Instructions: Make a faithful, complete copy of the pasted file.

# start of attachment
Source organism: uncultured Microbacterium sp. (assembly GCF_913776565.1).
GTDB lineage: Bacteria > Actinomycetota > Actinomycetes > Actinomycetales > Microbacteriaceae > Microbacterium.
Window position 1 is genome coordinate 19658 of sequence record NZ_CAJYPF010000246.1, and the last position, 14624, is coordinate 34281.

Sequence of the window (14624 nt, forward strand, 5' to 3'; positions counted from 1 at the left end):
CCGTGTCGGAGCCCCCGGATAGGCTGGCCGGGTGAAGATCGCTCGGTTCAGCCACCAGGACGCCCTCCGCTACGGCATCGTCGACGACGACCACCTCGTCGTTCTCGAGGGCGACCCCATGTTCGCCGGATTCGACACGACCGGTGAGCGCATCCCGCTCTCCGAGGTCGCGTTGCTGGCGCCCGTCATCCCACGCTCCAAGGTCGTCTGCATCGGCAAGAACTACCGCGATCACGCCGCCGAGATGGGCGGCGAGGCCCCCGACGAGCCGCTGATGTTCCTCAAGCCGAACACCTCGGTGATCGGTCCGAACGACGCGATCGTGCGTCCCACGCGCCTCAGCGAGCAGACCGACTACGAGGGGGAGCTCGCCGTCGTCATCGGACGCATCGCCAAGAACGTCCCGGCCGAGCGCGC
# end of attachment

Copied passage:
Source organism: uncultured Microbacterium sp. (assembly GCF_913776565.1).
GTDB lineage: Bacteria > Actinomycetota > Actinomycetes > Actinomycetales > Microbacteriaceae > Microbacterium.
Window position 1 is genome coordinate 19658 of sequence record NZ_CAJYPF010000246.1, and the last position, 14624, is coordinate 34281.

Sequence of the window (14624 nt, forward strand, 5' to 3'; positions counted from 1 at the left end):
CCGTGTCGGAGCCCCCGGATAGGCTGGCCGGGTGAAGATCGCTCGGTTCAGCCACCAGGACGCCCTCCGCTACGGCATCGTCGACGACGACCACCTCGTCGTTCTCGAGGGCGACCCCATGTTCGCCGGATTCGACACGACCGGTGAGCGCATCCCGCTCTCCGAGGTCGCGTTGCTGGCGCCCGTCATCCCACGCTCCAAGGTCGTCTGCATCGGCAAGAACTACCGCGATCACGCCGCCGAGATGGGCGGCGAGGCCCCCGACGAGCCGCTGATGTTCCTCAAGCCGAACACCTCGGTGATCGGTCCGAACGACGCGATCGTGCGTCCCACGCGCCTCAGCGAGCAGACCGACTACGAGGGGGAGCTCGCCGTCGTCATCGGACGCATCGCCAAGAACGTCCCGGCCGAGCGCGC